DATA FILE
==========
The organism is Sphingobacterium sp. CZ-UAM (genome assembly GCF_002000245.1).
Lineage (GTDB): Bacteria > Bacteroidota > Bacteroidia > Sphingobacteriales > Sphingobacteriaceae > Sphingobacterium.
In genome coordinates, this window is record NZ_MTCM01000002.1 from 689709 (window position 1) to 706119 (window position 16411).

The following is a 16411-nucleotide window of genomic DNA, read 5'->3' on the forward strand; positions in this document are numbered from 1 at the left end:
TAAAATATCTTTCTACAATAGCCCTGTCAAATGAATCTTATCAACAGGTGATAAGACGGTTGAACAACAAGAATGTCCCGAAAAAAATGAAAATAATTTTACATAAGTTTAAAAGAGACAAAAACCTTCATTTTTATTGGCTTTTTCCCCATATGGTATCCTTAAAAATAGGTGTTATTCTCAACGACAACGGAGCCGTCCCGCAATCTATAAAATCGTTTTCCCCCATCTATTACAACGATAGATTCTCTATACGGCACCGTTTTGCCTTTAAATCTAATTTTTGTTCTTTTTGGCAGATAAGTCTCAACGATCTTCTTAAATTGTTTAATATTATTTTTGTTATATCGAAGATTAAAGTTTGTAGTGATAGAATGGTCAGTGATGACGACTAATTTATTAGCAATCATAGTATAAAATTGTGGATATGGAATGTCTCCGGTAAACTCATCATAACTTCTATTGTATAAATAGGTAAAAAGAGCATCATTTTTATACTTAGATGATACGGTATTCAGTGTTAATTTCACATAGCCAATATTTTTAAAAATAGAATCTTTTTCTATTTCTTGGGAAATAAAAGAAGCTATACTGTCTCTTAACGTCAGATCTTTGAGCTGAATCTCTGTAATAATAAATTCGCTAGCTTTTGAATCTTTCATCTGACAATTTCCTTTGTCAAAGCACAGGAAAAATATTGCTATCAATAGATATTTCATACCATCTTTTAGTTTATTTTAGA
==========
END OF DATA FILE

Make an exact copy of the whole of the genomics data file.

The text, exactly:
The organism is Sphingobacterium sp. CZ-UAM (genome assembly GCF_002000245.1).
Lineage (GTDB): Bacteria > Bacteroidota > Bacteroidia > Sphingobacteriales > Sphingobacteriaceae > Sphingobacterium.
In genome coordinates, this window is record NZ_MTCM01000002.1 from 689709 (window position 1) to 706119 (window position 16411).

The following is a 16411-nucleotide window of genomic DNA, read 5'->3' on the forward strand; positions in this document are numbered from 1 at the left end:
TAAAATATCTTTCTACAATAGCCCTGTCAAATGAATCTTATCAACAGGTGATAAGACGGTTGAACAACAAGAATGTCCCGAAAAAAATGAAAATAATTTTACATAAGTTTAAAAGAGACAAAAACCTTCATTTTTATTGGCTTTTTCCCCATATGGTATCCTTAAAAATAGGTGTTATTCTCAACGACAACGGAGCCGTCCCGCAATCTATAAAATCGTTTTCCCCCATCTATTACAACGATAGATTCTCTATACGGCACCGTTTTGCCTTTAAATCTAATTTTTGTTCTTTTTGGCAGATAAGTCTCAACGATCTTCTTAAATTGTTTAATATTATTTTTGTTATATCGAAGATTAAAGTTTGTAGTGATAGAATGGTCAGTGATGACGACTAATTTATTAGCAATCATAGTATAAAATTGTGGATATGGAATGTCTCCGGTAAACTCATCATAACTTCTATTGTATAAATAGGTAAAAAGAGCATCATTTTTATACTTAGATGATACGGTATTCAGTGTTAATTTCACATAGCCAATATTTTTAAAAATAGAATCTTTTTCTATTTCTTGGGAAATAAAAGAAGCTATACTGTCTCTTAACGTCAGATCTTTGAGCTGAATCTCTGTAATAATAAATTCGCTAGCTTTTGAATCTTTCATCTGACAATTTCCTTTGTCAAAGCACAGGAAAAATATTGCTATCAATAGATATTTCATACCATCTTTTAGTTTATTTTAGA